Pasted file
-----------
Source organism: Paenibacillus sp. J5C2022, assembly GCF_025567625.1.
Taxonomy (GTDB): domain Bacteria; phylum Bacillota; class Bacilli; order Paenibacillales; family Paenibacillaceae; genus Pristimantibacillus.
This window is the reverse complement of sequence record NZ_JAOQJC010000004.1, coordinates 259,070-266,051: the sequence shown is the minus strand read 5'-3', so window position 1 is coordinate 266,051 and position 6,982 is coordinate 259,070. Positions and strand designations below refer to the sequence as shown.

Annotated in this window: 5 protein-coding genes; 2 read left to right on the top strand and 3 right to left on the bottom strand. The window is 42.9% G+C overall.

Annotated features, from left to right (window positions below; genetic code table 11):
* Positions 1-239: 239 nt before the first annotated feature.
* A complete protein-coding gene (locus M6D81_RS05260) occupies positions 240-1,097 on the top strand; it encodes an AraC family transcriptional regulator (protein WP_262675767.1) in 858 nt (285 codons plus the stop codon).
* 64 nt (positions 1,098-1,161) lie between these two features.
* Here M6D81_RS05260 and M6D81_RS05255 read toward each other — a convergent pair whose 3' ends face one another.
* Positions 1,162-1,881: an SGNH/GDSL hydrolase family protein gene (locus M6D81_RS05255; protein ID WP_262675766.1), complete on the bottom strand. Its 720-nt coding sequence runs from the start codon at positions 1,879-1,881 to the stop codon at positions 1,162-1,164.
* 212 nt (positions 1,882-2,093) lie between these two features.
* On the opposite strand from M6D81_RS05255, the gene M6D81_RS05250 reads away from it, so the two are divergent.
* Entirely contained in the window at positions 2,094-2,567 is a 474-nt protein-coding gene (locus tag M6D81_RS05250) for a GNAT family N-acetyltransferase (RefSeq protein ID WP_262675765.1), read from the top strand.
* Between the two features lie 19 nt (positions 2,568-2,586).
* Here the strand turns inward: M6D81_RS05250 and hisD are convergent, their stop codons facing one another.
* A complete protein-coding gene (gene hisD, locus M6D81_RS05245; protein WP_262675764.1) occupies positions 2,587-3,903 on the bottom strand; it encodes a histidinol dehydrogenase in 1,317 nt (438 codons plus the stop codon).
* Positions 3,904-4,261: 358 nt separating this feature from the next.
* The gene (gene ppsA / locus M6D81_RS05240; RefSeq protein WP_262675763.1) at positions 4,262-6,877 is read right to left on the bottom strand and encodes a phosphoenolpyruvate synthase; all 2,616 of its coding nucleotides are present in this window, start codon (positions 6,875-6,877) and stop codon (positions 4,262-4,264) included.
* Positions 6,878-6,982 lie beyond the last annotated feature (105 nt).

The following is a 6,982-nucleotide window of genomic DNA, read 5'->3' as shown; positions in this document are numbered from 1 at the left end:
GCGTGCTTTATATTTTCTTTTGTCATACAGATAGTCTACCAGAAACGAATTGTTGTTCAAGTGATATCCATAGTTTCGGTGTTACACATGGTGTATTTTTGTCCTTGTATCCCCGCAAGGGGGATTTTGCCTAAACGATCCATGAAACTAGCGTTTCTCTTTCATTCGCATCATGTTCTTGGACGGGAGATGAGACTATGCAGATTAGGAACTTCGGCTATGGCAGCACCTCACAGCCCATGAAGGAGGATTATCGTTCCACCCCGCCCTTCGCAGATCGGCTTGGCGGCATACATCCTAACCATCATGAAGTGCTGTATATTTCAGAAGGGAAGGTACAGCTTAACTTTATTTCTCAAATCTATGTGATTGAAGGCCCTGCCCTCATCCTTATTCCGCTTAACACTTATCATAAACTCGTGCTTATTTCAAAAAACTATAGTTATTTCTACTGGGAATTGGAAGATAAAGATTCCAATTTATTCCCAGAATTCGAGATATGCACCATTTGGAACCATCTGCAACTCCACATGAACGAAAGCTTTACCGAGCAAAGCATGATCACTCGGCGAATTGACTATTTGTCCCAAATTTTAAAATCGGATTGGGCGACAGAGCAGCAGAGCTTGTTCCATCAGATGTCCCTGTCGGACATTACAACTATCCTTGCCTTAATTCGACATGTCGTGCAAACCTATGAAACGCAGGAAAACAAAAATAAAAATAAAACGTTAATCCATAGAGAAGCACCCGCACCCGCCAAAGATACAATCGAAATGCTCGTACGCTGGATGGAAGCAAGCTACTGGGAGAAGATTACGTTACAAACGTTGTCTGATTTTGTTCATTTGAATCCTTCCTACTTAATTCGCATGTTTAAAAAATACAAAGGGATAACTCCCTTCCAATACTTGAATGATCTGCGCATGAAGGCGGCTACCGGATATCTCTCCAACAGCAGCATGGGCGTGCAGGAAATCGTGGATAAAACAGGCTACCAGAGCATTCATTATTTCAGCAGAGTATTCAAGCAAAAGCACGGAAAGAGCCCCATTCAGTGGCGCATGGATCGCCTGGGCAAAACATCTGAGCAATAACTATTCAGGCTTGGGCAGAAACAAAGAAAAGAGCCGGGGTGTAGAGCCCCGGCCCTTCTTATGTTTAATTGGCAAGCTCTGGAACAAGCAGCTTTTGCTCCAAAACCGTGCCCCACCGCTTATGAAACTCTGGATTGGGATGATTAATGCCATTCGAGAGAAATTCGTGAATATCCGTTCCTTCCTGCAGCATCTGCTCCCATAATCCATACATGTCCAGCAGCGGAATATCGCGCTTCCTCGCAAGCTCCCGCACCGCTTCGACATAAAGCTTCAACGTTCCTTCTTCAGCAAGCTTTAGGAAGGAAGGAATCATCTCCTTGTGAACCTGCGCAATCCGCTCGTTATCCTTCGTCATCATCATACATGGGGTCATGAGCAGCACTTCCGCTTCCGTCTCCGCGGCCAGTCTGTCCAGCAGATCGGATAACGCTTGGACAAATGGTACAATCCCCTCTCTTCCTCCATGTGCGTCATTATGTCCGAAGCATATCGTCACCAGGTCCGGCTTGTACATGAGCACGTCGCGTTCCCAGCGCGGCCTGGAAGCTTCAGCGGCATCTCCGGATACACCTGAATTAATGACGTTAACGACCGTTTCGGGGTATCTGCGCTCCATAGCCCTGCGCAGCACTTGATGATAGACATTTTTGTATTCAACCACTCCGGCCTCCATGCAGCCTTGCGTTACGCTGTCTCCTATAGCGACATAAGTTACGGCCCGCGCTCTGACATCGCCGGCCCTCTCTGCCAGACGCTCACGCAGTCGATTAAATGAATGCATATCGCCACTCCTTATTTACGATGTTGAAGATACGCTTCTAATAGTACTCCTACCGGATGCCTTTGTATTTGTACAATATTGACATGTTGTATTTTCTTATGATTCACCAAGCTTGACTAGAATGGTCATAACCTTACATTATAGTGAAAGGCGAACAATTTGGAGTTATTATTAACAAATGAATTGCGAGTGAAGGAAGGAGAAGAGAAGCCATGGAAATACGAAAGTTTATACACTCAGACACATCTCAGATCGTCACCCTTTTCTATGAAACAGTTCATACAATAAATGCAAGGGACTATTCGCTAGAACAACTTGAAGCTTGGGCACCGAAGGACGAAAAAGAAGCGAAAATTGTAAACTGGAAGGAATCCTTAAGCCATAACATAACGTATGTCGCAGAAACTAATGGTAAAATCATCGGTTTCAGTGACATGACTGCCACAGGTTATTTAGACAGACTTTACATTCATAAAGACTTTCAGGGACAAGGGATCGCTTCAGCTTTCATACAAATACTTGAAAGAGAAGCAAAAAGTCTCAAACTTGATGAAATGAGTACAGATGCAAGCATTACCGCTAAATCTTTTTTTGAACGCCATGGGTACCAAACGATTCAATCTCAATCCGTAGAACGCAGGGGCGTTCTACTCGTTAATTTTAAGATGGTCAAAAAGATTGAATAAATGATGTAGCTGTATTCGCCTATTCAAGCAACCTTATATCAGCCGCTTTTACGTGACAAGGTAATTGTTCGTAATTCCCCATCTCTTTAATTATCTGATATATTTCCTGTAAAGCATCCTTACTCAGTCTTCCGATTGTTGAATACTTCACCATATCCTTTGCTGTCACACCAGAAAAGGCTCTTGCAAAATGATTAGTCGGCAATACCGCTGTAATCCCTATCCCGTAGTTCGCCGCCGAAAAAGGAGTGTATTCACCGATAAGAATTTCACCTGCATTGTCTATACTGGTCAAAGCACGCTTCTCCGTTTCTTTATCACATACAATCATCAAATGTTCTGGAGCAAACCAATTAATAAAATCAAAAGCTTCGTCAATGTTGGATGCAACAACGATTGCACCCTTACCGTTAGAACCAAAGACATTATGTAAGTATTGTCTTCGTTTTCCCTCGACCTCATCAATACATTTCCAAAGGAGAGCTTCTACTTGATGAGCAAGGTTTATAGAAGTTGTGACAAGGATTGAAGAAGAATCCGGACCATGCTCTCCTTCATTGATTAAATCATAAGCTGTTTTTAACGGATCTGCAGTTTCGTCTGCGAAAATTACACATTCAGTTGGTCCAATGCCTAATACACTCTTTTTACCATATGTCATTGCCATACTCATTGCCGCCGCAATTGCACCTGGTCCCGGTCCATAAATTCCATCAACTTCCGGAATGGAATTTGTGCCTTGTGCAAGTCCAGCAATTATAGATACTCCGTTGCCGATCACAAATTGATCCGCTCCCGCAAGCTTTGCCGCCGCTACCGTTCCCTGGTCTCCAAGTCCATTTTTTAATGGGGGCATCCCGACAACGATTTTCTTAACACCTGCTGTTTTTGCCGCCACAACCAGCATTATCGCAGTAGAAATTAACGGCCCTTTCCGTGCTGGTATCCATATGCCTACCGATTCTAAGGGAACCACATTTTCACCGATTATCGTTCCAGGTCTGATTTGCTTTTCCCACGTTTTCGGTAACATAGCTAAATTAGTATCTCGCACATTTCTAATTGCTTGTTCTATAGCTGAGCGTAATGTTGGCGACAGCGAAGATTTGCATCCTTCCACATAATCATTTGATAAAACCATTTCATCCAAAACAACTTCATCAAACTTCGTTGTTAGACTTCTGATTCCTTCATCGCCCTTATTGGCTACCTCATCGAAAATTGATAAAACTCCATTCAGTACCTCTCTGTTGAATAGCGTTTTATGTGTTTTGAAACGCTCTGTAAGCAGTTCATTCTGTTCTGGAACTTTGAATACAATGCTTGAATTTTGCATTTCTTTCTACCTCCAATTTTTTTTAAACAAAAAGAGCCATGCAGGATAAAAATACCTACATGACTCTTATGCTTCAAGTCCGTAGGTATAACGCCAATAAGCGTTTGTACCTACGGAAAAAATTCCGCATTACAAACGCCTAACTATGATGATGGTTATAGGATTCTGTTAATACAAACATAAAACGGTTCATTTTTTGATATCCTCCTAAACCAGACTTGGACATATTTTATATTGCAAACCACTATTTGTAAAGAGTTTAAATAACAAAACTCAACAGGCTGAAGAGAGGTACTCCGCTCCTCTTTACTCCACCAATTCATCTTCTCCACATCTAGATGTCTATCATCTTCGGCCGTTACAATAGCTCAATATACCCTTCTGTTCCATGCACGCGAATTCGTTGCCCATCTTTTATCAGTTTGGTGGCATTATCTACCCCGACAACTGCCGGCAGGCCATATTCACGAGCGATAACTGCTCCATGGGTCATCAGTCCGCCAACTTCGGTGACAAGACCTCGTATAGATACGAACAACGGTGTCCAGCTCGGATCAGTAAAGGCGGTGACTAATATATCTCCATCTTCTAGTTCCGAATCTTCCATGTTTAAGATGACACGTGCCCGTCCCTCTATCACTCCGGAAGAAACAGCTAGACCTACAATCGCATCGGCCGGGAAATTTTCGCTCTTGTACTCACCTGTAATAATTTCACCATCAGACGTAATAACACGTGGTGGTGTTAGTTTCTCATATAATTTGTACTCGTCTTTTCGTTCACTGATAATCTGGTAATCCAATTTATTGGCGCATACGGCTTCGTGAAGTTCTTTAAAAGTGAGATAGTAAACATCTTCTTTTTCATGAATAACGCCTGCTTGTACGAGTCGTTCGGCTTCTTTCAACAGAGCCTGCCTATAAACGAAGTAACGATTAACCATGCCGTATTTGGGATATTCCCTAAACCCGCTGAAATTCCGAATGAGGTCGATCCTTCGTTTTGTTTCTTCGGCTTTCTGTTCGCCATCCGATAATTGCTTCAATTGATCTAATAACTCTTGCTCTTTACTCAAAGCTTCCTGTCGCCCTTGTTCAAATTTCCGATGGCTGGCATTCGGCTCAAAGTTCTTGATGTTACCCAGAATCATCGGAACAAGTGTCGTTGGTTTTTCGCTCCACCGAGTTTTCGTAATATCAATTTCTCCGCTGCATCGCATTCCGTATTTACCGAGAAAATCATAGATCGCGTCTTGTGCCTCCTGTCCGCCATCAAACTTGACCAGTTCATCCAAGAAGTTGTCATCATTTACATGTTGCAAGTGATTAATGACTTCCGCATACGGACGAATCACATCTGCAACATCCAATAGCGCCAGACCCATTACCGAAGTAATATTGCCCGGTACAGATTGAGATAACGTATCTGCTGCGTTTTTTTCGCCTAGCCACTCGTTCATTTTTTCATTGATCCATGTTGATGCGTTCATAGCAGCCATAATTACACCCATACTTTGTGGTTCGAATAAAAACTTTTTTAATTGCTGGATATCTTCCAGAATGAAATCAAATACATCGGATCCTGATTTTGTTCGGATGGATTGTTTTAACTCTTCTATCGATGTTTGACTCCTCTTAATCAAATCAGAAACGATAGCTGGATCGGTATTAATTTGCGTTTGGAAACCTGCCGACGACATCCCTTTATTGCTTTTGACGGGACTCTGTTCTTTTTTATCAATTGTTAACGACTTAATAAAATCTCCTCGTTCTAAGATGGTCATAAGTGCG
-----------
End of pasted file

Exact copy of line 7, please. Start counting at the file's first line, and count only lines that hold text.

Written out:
* A complete protein-coding gene (locus M6D81_RS05260) occupies positions 240-1,097 on the top strand; it encodes an AraC family transcriptional regulator (protein WP_262675767.1) in 858 nt (285 codons plus the stop codon).